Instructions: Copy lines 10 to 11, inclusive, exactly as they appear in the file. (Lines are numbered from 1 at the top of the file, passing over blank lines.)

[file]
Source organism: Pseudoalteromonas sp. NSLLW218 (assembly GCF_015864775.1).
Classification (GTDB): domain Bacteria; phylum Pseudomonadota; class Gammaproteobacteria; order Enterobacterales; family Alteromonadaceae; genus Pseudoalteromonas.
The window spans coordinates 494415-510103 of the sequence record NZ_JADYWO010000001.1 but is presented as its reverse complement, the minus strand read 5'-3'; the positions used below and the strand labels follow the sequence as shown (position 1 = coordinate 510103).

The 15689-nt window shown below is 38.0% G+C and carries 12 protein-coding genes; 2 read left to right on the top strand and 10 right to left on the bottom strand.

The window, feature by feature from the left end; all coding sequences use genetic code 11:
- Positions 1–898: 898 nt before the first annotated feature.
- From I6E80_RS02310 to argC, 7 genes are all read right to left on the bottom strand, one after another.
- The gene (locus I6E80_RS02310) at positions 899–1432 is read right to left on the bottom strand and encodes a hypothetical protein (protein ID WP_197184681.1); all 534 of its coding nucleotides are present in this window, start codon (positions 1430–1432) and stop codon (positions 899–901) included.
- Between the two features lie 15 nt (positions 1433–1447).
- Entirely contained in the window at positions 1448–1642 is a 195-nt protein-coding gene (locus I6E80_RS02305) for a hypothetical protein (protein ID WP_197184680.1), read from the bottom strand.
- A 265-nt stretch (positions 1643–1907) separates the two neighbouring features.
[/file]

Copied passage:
- Entirely contained in the window at positions 1448–1642 is a 195-nt protein-coding gene (locus I6E80_RS02305) for a hypothetical protein (protein ID WP_197184680.1), read from the bottom strand.
- A 265-nt stretch (positions 1643–1907) separates the two neighbouring features.